On Thursday, CNBC reported that "Nokia shares sank 8% [...] as investors responded to its earnings report." The stock price didn't bounce back on Friday. Analysts had expected a quarterly profit of 523.4 million euros (according to a Refinitiv poll), down from the 583 million euros Nokia reported for the same period last year--but the result of 479 million euros fell short even of the analysts' expectations.

Nokia's net sales had actually grown by 10% to 5.86 billion euros, beating analyst estimates (5.72 billion). But profits took a hit "“due to regional mix and a lower contribution from Nokia Technologies partly related to a license option exercised in Q4 2022." Nokia Technologies' revenue source is licensing. If Nokia had accepted OPPO's and Vivo's counteroffers, it presumably would have beaten--not missed--the earnings estimates. And on top it would have avoided potential bad news that the world's richest smartphone maker, Apple, and its allies and astroturfers will leverage in their EU lobbying activities at this critical juncture.

I understand that Nokia doesn't want to devalue its patents, and far be it from me to suggest that. But the path to license agreements with OPPO and Vivo is not litigation, much less litigation in Germany, a market in which they'd definitely like to operate but can't afford to if it puts them at a disadvantage vis-à-vis low-cost competitors in other world regions.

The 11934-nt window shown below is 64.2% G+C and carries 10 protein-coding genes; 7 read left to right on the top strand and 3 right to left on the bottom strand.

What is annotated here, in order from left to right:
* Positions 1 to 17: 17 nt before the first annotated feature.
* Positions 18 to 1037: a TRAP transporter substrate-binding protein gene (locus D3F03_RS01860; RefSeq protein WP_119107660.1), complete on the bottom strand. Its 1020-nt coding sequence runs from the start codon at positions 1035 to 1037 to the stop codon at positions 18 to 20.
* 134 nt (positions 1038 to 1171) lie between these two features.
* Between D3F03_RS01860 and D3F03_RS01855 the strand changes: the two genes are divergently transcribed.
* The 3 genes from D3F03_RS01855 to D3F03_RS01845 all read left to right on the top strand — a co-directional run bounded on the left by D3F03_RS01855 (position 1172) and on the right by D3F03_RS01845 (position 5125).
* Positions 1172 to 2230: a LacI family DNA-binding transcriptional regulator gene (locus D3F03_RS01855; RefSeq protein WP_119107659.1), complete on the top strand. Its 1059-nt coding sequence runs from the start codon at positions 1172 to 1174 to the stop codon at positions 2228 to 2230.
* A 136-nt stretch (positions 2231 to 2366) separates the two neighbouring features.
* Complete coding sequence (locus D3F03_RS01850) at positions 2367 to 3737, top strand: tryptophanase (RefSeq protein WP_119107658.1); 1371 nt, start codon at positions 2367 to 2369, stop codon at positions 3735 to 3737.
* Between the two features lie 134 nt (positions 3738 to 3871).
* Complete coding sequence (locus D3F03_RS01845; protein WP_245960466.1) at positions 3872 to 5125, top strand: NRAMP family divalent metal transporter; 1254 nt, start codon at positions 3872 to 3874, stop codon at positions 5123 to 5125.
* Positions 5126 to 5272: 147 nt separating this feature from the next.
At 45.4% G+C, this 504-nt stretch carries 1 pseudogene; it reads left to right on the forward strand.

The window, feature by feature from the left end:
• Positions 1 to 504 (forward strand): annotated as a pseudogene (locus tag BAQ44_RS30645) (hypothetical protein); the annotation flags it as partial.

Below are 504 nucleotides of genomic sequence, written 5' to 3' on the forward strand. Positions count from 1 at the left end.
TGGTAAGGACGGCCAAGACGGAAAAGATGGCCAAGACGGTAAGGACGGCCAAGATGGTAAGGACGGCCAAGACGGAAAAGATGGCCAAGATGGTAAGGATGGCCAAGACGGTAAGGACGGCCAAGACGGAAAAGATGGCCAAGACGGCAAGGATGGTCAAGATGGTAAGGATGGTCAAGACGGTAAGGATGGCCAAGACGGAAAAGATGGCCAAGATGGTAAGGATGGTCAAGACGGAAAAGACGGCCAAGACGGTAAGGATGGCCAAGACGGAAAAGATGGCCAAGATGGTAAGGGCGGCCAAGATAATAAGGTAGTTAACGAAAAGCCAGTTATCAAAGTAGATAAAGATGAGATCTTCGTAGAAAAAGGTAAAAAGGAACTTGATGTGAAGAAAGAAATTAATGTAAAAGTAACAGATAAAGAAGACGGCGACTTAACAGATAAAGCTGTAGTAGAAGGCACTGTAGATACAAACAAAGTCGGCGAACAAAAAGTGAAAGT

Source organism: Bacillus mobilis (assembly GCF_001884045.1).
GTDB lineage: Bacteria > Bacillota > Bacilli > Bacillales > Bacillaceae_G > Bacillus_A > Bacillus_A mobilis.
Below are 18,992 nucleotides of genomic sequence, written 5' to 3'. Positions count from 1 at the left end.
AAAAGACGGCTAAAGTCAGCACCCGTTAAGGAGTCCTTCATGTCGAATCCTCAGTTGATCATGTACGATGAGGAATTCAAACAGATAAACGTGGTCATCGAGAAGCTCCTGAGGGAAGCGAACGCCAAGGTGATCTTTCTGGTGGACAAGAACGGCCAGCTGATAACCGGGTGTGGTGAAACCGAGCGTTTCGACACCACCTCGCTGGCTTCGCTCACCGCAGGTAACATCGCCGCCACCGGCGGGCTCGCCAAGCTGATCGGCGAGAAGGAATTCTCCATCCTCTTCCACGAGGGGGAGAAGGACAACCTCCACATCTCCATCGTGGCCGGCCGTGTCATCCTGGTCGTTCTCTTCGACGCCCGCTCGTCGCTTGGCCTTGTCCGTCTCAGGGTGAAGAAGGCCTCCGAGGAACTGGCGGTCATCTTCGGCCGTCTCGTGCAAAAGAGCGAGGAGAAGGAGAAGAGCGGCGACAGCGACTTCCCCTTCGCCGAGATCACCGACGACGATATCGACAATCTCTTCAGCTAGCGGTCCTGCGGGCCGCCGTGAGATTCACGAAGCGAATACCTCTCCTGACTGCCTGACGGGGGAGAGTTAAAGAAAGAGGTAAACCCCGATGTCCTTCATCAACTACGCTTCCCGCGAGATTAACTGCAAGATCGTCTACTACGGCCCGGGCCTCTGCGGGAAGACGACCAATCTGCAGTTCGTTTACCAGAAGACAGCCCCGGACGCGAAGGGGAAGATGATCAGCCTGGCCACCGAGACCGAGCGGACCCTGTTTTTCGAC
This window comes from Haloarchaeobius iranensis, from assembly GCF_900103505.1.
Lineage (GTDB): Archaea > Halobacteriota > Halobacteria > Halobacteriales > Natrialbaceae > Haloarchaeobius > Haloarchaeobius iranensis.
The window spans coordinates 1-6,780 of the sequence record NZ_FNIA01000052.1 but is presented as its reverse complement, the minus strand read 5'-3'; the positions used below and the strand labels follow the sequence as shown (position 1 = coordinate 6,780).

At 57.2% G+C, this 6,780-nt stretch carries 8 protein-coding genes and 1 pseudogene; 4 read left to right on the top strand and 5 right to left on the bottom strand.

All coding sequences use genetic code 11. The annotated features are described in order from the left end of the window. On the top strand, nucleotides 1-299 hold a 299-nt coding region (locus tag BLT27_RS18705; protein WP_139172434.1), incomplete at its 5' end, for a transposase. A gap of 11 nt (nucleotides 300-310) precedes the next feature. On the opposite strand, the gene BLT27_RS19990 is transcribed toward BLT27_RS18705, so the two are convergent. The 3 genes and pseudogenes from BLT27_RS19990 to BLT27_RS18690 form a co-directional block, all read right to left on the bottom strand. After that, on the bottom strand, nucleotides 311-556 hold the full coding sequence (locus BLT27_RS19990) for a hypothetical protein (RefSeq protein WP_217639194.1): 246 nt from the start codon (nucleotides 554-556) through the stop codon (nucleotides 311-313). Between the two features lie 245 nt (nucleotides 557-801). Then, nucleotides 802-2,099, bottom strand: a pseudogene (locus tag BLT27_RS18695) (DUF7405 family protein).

Nokia's most important license agreement--the one with Apple--was last renewed in 2017 (at a time when Apple preferred to focus on the Qualcomm dispute), and the previous had expired at the end of 2016. If it was a seven-year agreement like Apple's recent license agreements with others, it would be up for renewal by the end of this year. A longer term than seven years would be almost unprecedented in this industry (though Apple once signed a ten-year agreement with HTC, but Apple was the net licensor in that case). Apple is known to argue that it should not a pay a cent more than even the makers of the cheapest phones. It has a "most favored nation" mentality. I understand Nokia's dilemma, but I can't see a winning strategy here against OPPO and Vivo. There is no way that those companies would pay Samsung-like royalties. The solution is to work out a deal with them that reflects those licensees' market realities, and to nevertheless expect someone like Apple to pay a lot more, for good reason.

In the meantime, FRAND determination proceedings brought by OPPO and Vivo are going forward in China, a market that Nokia cannot afford to just leave the way OPPO and Vivo can exit Germany. Also, OPPO and Vivo are countersuing Nokia, particularly in "injunction-happy" Germany. Case in point, the Munich I Regional Court wil hold an OPPO v. Nokia trial on Thursday (April 27) and held one a few days ago (April 20). Nokia may be able to fend off various such countersuits, but once OPPO or Vivo has an injunction and enforces it, the terms of an agreement may be less favorable to Nokia than if they worked out a negotiated solution now.

Just like patent licensing firm IPCom (which had acquired patents from Bosch, a company that used to make mobile devices until about 20 years ago) wasn't able to defeat Nokia despite years and years of litigation, Nokia may never be able to get OPPO and Vivo to accept the terms it has in mind. Some nuts are too tough to crack.